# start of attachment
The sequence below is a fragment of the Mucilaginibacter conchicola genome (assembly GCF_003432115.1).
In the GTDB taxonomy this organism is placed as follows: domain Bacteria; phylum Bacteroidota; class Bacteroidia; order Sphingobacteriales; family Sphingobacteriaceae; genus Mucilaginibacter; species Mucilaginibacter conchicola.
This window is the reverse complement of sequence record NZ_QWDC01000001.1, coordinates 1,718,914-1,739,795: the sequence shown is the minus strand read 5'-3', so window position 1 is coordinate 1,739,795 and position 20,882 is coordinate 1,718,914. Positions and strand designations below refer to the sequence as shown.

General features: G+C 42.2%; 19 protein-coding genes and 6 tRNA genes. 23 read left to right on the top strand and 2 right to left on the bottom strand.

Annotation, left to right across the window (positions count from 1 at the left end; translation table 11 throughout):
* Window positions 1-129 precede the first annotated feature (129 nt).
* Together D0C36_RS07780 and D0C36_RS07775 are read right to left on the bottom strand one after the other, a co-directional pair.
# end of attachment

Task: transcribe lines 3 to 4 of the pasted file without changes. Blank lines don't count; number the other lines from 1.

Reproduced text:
This window is the reverse complement of sequence record NZ_QWDC01000001.1, coordinates 1,718,914-1,739,795: the sequence shown is the minus strand read 5'-3', so window position 1 is coordinate 1,739,795 and position 20,882 is coordinate 1,718,914. Positions and strand designations below refer to the sequence as shown.

General features: G+C 42.2%; 19 protein-coding genes and 6 tRNA genes. 23 read left to right on the top strand and 2 right to left on the bottom strand.